Running Through The Ages
You have a high capacity for work and recovery, but you will also discover that life is demanding and can get in the way of training.
By Dimity McDowell
Inherently stronger and faster than a teenager, you likely run because you love it–and you’re good at it. Not because one of your teammates is cute, which is why Nick Symmonds, 24, a world-class 800-speedster in Eugene, Oregon, got started. “People typically race their best from their early 20s to their early 30s, when they have a high capacity for work and for recovery,” says coach Greg McMillan. Still, challenges can emerge: Graduation can send athletes into a tailspin, as former Harvard steeplechase star Rosalinda Castaneda discovered. She moved to San Francisco and started working as a blood-transfusion specialist to prepare for med school. “My hours were all over the place, and I couldn’t train consistently,” says the 24-year-old. “It was a shock to my body, which was used to running on a set schedule for eight years.”
You’re on top of the physiological world. Around age 24, not only are your bones as dense as they’ll get, but you’re as muscular as you’ll ever be (having attained the maximum number of fibers per muscle). Enjoy it–and shed your shirt during workouts without a second thought–because in your 30s, you’ll start to lose muscle mass (about four percent per decade). “Age-related muscle loss is obligatory and can’t be stopped with exercise, but it can be slowed,” says exercise scientist Steven Hawkins, Ph.D. “Runners also start with a higher level of muscle quality than sedentary people, so there’s a much longer way to fall.” You can impress competitors with a killer kick at the end of a 5-K–even if you haven’t been doing speedwork. Your fast-twitch muscle fibers, used for quick bursts, are most plentiful in your 20s, and yourVO2 max is also at its peak. Even though both will decline, runners have a massive advantage because our baselines are so much higher than the average person’s. “A fit 70-year-old has the same capacity to move oxygen around the body as an unfit 40-year-old,” says internist and longevity expert Walter Bortz, M.D.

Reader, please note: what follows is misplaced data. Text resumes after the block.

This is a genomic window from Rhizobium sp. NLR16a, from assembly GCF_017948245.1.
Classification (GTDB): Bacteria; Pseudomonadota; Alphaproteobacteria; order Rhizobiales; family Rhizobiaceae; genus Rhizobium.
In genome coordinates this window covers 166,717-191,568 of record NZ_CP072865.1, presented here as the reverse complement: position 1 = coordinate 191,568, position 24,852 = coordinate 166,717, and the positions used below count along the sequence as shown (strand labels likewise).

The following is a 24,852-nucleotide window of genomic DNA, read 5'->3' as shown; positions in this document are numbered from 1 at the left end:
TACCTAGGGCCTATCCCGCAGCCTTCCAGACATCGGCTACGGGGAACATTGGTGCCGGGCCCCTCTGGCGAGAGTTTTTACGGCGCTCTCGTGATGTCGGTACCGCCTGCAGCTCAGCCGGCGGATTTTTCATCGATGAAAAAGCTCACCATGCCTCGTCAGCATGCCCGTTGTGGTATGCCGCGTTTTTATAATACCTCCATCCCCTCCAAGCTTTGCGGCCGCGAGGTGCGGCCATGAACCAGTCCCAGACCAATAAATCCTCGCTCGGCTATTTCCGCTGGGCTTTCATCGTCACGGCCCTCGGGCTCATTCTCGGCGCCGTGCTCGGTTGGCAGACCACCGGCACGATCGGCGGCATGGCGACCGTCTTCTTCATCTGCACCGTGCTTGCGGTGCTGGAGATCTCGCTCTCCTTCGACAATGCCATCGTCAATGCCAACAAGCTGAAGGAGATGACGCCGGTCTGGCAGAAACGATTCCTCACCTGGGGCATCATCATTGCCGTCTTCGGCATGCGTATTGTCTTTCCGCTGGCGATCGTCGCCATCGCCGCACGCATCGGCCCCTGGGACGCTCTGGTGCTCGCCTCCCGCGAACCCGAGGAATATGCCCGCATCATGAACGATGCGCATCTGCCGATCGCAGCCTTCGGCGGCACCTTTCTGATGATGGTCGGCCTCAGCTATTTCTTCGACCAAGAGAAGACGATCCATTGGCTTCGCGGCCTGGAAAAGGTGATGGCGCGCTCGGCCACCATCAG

You may start to feel twinges in your knees toward the end of your 20s. Cartilage, the gel-like, shock-absorbing substance that lines the ends of your bones, can become frayed as your 30th birthday looms. Adding insult to injury, chondrocytes, the cartilage cells in charge of repair, also decrease in number with age. You’ll likely do some self-inflicted damage before you figure out how to balance the demands of real life with running. “Young, unsupervised athletes usually don’t get enough sleep, hydration, or adequate nutrition,” says Bradley Young, Ph.D., sports psychologist in the school of human kinetics at the University of Ottawa. “At some point, usually the fourth or fifth year out of college, you realize that you can’t stay up until 2 a.m. and belt out an eight-mile tempo run the next morning. You eventually learn to self-regulate–or you become a post-university running casualty.”
Your most important training tool this decade? Self-control. Cardiovascularly, you’re a rock star, but your musculoskeletal system can’t always keep up with your heart and your lungs. “The demands and impact of running are too intense on your joints and muscles to complete tough workout after tough workout without getting injured,” says McMillan, who recommends you take at least one easy day between hard runs and incorporate no-impact cross-training activities into your routine.
“Runners in their 20s tend to either eat poorly or eat just to get by; they don’t make the connection between food and performance,” says Lisa Dorfman, R.D., a sports nutritionist in Miami. When you’re running, you want your body to tap into easily accessible carbs for fuel, not drain your protein stores. “Not only does protein aid in muscle repair, it also contributes to your immune system, the upkeep of your hair and skin, managing your hormones and water balance.” So what you eat before, during, and after a run should all be part of your training plan. Before any run that’s going to exceed an hour, eat about 40 grams of carbs (one cup of sports drink and half a banana or energy bar). If you’re going longer than 90 minutes, restock your carbs every hour with 16 ounces of energy drink or with a gel and water. And within 60 minutes of finishing your run, jump-start your recovery with a carb-and-protein snack (chocolate milk and a bagel, or a smoothie).
The runner pictured above is Nick Symmonds 24 Eugene, Oregon
Running since: age 13
Résumé: Seven-time NCAA Division III champion, 800 and 1500 meters; 800 meters in 1:44.54 (at 23); indoor mile in 3:56 (at 23)
What I’ve learned: “Last year, I traveled and raced too much. I was exhausted and couldn’t perform well. It showed me what is too much for my body. This year, my season will be less ambitious so I can be my best when it counts.”
What works for me: “I never lost an 800-meter race in college. After graduation, I dropped my PR by almost three seconds. I attribute it to better competition. If somebody is in front of me, I can easily find an extra gear.”